The Hawthorne Works at Cicero Illinois was an enormous factory built by Western Electric in 1905. In 1924 their electrical suppliers claimed that better lighting would increase productivity and the managers at Hawthorne commissioned a study to find out whether this was true.

They fixated on their factory production workers in charge of assembling electrical relays which were switching devices used in telephone exchanges.  So, the researchers moved in, measured productivity, divided the workforce into a test group and a control group, and then carefully increased the light levels for the test group.  To the surprise of the researchers, productivity shot up in both groups.   Intrigued, the investigators tried changing their study by changing the work environment in other various ways.

One of the tests involved two women that they invited into the test room.  Here, an experimenter discussed changes with them, and at times implemented their suggestions.  One of the recommended changes was to have two five minute breaks at 10AM and 2PM.  When the experimenters later found that productivity had gone up, they offered ten-minute breaks instead (after hearing mumblings that the breaks were nice, but a little too short).  With the longer breaks, they found that their overall productivity went up by an astonishing 30%.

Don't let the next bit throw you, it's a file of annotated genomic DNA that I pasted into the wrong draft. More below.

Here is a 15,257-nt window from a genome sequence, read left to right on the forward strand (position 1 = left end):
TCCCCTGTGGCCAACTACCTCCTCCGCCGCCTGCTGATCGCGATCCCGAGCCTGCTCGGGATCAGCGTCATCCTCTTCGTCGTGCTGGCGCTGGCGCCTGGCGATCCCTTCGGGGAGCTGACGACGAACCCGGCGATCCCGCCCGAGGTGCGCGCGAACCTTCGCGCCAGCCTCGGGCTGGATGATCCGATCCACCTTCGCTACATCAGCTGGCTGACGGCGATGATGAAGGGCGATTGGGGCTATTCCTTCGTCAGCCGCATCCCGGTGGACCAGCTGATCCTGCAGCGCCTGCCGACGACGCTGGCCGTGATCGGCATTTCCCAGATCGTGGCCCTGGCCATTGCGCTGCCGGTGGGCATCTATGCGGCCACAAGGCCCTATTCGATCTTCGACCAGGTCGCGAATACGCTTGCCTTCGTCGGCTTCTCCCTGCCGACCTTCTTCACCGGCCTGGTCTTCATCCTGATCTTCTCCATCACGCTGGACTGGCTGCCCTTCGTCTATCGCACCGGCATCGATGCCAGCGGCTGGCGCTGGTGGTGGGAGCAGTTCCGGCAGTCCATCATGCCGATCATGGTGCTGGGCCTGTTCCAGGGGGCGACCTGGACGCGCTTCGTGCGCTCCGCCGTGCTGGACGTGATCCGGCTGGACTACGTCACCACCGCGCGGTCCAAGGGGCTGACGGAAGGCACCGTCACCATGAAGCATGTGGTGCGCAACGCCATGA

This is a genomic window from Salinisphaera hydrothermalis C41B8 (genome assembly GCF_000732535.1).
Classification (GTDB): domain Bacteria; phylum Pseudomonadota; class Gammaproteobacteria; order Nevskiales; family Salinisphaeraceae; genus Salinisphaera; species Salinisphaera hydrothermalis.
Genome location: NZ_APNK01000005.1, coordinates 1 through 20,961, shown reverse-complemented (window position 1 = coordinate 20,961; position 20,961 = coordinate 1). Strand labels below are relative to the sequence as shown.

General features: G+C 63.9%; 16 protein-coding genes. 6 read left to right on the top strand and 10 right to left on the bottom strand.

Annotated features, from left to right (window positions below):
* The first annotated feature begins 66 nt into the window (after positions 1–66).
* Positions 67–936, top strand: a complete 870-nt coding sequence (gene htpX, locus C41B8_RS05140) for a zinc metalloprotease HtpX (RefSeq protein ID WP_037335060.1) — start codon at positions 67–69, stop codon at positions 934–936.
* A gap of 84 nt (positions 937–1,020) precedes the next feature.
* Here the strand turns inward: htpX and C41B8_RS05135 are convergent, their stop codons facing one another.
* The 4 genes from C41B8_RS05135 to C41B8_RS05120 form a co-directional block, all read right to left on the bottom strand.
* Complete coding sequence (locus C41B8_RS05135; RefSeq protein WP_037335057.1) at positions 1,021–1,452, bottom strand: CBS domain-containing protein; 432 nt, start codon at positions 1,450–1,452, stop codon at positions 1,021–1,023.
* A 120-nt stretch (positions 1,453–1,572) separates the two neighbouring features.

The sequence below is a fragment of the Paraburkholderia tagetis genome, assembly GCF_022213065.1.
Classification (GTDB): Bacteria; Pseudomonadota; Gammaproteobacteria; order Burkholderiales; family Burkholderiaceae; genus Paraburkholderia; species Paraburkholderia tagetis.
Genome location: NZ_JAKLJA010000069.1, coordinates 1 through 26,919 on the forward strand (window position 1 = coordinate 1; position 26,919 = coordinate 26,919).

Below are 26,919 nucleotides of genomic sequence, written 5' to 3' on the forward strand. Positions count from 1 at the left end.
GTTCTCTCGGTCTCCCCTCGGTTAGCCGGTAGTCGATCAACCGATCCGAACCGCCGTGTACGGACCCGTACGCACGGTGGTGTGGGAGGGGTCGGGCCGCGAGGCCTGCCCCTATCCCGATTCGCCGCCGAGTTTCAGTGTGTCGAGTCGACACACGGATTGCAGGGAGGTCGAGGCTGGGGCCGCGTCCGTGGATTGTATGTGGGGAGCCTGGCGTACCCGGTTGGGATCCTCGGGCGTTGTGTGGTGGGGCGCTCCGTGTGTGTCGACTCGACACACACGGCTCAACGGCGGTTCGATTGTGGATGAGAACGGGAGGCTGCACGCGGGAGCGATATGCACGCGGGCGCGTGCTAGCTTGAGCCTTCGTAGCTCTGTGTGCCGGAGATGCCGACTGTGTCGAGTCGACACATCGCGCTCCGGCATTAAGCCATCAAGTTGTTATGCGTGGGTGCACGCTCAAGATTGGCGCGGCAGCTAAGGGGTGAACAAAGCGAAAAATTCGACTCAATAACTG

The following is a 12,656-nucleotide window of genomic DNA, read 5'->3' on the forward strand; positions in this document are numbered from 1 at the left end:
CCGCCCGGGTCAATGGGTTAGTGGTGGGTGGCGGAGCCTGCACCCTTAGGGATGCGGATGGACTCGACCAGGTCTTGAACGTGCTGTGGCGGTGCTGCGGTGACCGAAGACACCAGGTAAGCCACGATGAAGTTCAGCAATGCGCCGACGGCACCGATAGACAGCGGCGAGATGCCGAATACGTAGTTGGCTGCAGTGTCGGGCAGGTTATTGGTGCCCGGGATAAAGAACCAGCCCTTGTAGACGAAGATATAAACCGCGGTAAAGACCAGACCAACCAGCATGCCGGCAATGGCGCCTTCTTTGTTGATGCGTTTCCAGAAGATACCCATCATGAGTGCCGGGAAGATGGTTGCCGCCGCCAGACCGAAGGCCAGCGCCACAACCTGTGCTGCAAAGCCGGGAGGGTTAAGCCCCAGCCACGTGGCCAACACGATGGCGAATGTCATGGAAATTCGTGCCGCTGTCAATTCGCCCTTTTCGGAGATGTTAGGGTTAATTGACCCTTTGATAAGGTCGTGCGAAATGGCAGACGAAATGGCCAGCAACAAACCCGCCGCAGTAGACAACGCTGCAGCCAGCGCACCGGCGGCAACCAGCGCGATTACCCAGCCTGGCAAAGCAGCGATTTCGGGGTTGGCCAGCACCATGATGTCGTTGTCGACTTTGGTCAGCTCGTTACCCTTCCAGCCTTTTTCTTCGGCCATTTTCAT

This psychology study has gone on to be the framework for several other studies (none of which we have time for today).  All of the experiments have led to many new behavioral psychology conclusions.  Let’s dive into two of these conclusions from the Hawthorne Effect that should impact the way we still serve our teams today.

  1. One of the major findings of the study had to do with the impact of the informal interactions within your work group, and how they can lead to enhanced productivity. Today, we call these forced collisions.  When we intentionally collide with each other throughout our work day, our output expands.  It’s really that simple.
  2. The other major productivity factor had to do with the sympathy level of their supervisors.They advised the supervisors to listen to their people, provide feedback, and make the changes that the team-members suggested.   When the supervisors demonstrated this behavior, the production increased. Every time.

So, perhaps this psychological research indicated that the workers wanted to please the experimenters, which is often the case in psychology studies.

Or… Maybe it is possible that people really do support a world they help create.



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